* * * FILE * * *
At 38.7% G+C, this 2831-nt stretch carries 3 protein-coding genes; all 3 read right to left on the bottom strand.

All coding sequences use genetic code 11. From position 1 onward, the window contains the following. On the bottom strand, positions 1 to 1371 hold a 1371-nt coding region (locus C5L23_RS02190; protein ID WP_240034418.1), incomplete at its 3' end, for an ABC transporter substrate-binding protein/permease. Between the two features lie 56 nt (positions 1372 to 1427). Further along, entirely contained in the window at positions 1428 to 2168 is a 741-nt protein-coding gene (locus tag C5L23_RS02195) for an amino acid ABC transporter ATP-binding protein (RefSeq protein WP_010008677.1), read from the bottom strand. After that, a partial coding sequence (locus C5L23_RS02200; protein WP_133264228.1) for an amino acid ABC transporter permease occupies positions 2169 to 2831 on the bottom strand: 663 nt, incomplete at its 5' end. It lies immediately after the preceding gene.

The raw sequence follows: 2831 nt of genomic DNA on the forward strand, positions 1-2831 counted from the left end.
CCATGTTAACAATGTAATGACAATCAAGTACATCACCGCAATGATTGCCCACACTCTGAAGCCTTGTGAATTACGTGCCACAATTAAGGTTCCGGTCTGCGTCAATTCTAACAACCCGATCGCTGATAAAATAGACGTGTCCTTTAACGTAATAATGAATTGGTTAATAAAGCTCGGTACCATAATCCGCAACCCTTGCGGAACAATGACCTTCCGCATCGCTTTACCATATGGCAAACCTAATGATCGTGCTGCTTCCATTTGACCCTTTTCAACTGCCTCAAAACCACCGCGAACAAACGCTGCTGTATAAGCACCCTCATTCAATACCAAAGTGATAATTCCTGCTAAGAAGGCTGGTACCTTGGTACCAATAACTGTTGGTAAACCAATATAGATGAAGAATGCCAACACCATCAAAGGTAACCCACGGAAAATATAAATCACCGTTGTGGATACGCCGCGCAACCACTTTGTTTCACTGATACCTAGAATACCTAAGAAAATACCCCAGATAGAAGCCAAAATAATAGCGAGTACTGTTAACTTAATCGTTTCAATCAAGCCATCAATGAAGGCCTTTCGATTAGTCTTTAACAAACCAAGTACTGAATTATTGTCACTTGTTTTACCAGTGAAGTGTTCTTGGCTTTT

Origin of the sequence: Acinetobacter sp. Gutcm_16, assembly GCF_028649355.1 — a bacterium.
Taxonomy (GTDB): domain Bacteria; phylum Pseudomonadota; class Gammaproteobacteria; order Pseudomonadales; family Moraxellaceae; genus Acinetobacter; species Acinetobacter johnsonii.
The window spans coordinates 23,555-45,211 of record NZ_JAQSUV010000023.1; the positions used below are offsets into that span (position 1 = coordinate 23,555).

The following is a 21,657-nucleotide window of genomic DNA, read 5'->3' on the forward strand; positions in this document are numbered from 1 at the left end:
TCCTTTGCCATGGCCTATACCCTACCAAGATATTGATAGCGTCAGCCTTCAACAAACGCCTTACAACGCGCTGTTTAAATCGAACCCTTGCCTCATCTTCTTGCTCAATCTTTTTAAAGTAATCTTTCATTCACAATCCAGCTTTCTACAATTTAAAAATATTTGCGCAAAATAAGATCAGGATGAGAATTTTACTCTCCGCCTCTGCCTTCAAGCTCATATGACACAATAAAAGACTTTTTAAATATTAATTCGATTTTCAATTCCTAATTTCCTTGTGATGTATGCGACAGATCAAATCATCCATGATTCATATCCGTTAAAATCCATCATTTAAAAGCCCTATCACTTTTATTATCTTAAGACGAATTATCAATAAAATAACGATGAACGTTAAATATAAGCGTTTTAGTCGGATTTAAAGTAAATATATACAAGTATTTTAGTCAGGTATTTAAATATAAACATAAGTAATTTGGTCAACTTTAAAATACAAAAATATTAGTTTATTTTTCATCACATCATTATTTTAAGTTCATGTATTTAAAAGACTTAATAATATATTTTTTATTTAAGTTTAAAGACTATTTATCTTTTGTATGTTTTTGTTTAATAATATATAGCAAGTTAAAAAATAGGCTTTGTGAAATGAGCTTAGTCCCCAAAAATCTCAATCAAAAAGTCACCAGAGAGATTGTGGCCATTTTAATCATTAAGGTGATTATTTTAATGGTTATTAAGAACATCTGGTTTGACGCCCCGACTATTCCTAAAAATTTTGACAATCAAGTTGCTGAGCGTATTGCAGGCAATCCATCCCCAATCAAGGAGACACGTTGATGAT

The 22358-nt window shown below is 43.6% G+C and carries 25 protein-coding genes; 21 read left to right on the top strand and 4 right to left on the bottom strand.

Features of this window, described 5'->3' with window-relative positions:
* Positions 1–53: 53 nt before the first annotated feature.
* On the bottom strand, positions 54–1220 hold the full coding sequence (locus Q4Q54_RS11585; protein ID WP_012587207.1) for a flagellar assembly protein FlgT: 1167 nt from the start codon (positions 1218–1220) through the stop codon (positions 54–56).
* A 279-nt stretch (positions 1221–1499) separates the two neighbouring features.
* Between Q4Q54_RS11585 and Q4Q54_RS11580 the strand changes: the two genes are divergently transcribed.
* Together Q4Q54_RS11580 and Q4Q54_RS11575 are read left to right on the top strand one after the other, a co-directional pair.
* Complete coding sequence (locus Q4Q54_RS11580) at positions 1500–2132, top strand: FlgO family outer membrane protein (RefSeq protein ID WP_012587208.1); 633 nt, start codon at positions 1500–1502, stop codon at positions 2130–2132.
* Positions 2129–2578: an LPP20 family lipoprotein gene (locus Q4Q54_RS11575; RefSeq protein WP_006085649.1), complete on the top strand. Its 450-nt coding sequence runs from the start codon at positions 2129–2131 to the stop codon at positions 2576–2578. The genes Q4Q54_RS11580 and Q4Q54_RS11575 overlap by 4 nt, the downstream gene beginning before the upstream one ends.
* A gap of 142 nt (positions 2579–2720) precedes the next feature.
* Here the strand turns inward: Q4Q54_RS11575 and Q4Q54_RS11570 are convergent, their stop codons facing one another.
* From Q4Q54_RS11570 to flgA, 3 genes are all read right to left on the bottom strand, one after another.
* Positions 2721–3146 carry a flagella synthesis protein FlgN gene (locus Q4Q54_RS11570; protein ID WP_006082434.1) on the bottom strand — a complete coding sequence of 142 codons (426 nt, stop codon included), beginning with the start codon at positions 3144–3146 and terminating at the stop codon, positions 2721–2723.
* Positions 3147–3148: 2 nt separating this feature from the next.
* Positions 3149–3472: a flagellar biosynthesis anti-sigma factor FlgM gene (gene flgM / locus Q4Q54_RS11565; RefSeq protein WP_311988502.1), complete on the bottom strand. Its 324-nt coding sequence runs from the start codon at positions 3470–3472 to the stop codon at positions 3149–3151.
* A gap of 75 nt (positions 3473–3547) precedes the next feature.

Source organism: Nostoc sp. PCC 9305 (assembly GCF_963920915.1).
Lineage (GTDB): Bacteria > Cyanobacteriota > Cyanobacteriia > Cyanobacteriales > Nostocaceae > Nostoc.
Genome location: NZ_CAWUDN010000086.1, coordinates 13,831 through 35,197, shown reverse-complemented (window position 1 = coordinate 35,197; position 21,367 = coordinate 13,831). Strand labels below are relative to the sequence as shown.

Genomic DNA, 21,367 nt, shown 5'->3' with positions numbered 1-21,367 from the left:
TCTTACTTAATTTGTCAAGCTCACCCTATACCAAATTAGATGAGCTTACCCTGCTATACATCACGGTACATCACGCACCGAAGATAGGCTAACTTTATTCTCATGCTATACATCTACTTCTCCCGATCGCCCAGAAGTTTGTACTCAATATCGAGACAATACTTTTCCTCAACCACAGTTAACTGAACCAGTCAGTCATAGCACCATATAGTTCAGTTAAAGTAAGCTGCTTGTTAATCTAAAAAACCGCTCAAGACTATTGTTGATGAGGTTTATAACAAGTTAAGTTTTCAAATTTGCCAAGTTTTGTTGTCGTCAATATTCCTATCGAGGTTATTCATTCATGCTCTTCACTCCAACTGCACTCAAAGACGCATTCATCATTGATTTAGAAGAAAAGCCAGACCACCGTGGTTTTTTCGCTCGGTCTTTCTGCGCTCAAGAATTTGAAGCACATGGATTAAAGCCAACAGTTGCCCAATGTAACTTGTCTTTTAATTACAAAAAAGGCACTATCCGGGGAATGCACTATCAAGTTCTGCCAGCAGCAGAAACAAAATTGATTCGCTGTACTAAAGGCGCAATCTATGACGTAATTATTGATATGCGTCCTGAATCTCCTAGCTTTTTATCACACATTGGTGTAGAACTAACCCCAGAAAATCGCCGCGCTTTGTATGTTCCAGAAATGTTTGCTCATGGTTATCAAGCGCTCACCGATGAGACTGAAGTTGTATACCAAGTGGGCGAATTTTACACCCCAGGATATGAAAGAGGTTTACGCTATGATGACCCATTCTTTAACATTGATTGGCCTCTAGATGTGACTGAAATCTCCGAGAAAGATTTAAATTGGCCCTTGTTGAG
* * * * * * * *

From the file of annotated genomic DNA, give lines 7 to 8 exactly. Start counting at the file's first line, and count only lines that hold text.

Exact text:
The window spans coordinates 23,555-45,211 of record NZ_JAQSUV010000023.1; the positions used below are offsets into that span (position 1 = coordinate 23,555).

The following is a 21,657-nucleotide window of genomic DNA, read 5'->3' on the forward strand; positions in this document are numbered from 1 at the left end: